IN THE INTEREST OF B.D., Minor child, T.D., Father, Appellant.
from the Iowa District Court for Polk County, Susan Cox,
District Associate Judge.
father appeals from an order terminating his parental rights
pursuant to Iowa Code chapter 232 (2015). AFFIRMED.
C. Heinicke of Kragnes & Associates, P.C., Des Moines,
for appellant father.
J. Miller, Attorney General, and Kathrine S. Miller-Todd
(until withdrawal) and Mary A. Triick, Assistant Attorneys
General, for appellee State.
P. Jellineck of Public Defender's Office, Des Moines,
guardian ad litem for minor child.
Considered by Danilson, C.J., and Doyle and McDonald, JJ.
appeals from an order terminating his parental rights in his
child, B.D., pursuant to Iowa Code section 232.116(1)(f)
(2015). The standard of review and controlling framework are
well-established and need not be repeated herein. See In
re M.W., 876 N.W.2d 212, 219-20 (Iowa 2016) (stating
review is de novo and setting forth the applicable
"three-step analysis"); In re A.M., 843
N.W.2d 100, 110-11 (Iowa 2014) (same).
concedes the statutory ground authorizing termination of his
parental rights has been met. We nonetheless seek to satisfy
ourselves the State has met its burden on this point. See
Santosky v. Kramer, 455 U.S. 745, 759 (1982) ("A
parent's interest in the accuracy and justice of the
decision to terminate his or her parental status is . . . a
commanding one."). As relevant here, to terminate a
parent's rights pursuant to section 232.116(1)(f), the
State was required to prove "the child cannot be
returned to the custody of the child's parents as
provided in section 232.102" at the time of the
termination hearing. Iowa Code § 232.116(1)(f)(4). Our
cases had interpreted this provision to mean the child at
issue was removed from at least one of the parents and could
not be returned to the parent at issue at the time of the
termination hearing without regard to whether the child had
been removed from the parent at issue. See In re
C.L., No. 14-1973, 2015 WL 408392, at *2 (Iowa Ct. App.
Jan. 28, 2015) (explaining the supreme court had rejected the
argument the State was required to prove the child was
removed from the custody of the parent at issue as a
prerequisite to termination of parental rights pursuant to
section 232.116(1)(f)); In re J.B.L., 844 N.W.2d
703, 705 (Iowa Ct. App. 2014). Recently, the supreme court
held section 232.116(1)(f) provides a basis for termination
only where there the child at issue was also removed pursuant
to chapter 232 from the parent at issue. See In re
C.F.-H., __ N.W.2d__, __, 2016 WL 7321713, at *13 (Iowa
2016). On de novo review, we conclude the condition was met
in this case. The juvenile court issued a removal order on
May 4, 2015, removing the child at issue from the father.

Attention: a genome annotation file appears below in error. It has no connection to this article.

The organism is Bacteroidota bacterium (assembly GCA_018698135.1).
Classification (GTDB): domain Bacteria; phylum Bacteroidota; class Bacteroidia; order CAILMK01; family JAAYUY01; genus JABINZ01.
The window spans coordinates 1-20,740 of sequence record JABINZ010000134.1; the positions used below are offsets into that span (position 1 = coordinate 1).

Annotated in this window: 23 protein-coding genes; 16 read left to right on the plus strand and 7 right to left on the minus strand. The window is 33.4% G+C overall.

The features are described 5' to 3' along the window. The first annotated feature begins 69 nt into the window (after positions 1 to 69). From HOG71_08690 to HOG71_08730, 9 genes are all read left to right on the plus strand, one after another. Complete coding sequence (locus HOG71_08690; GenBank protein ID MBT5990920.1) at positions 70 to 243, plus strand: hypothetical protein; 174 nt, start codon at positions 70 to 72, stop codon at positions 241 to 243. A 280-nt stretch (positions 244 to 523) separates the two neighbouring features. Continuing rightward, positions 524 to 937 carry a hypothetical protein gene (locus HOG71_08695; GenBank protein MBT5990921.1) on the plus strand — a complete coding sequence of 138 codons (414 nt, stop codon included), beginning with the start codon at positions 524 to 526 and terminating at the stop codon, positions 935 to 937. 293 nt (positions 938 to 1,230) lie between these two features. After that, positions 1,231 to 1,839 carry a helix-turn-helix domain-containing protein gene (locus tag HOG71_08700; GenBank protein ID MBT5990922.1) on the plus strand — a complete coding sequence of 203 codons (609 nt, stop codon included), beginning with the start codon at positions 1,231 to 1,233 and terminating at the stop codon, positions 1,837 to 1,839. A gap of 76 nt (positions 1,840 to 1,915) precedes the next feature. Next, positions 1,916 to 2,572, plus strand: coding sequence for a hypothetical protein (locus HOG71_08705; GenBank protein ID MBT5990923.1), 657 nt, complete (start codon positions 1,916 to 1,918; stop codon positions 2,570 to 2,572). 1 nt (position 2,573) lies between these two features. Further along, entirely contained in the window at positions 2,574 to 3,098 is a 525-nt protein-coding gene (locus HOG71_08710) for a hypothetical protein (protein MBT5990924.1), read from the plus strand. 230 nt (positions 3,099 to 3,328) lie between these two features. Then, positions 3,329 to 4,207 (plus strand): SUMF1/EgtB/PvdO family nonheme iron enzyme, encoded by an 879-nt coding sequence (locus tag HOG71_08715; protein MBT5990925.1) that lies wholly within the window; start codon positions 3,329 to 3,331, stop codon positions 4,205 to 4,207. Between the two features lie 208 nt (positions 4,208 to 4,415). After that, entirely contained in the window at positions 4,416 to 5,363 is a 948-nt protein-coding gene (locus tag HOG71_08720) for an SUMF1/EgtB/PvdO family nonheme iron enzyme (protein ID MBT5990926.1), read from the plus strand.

See id. at *5-7 (discussing relevant statutory
provisions related to removal). We also conclude, as will be
set forth below, the State has proved the child could not be
returned to the father's custody at the time of the
contends the State failed to prove termination of his
parental rights is in the best interests of the child. He
also contends the juvenile court should not have terminated
of his parental rights due to the strength of the
parent-child-bond. The record does not support the
child was born in 2011. Terry has not played a significant
role in the child's life due to Terry's substance
abuse and criminal behavior. Since the time of the
child's birth, Terry has been convicted of theft in the
fifth degree, domestic abuse assault, and assault causing
bodily injury. At the time of the termination hearing, the
father was incarcerated after being convicted of possession
of methamphetamine with intent to deliver and failure to
affix a drug tax stamp. His discharge date is in the year
2021. Terry testified he would be eligible for parole in
November 2016 and placed in a halfway house. He conceded he
could not have physical custody of the child in a halfway
house. Prior to the time of his incarceration, the father did
not exercise any regular visitation with the child and spent
little time with her. He did not provide financial support on
any regular basis. The child does not recognize the father as
her father. Terry testified he had not seen the child in over
two years and admitted, "I probably never done my
the juvenile court, we find there is no parent-child bond and
termination of the father's rights is in the best
interest of the child. While the father would like to make
amends for his past once paroled, "[i]t is well-settled
law that we cannot deprive a child of permanency after the
State has proved a ground for termination under section
232.116(1) by hoping someday a parent will learn to be a
parent and be able to provide a stable home for the
child." A.M., 843 N.W.2d at 112.
"What's past is prologue." In re K.F.,
No. 14-0892, 2014 WL 4635463, at *4 (Iowa Ct. App. Sept. 17,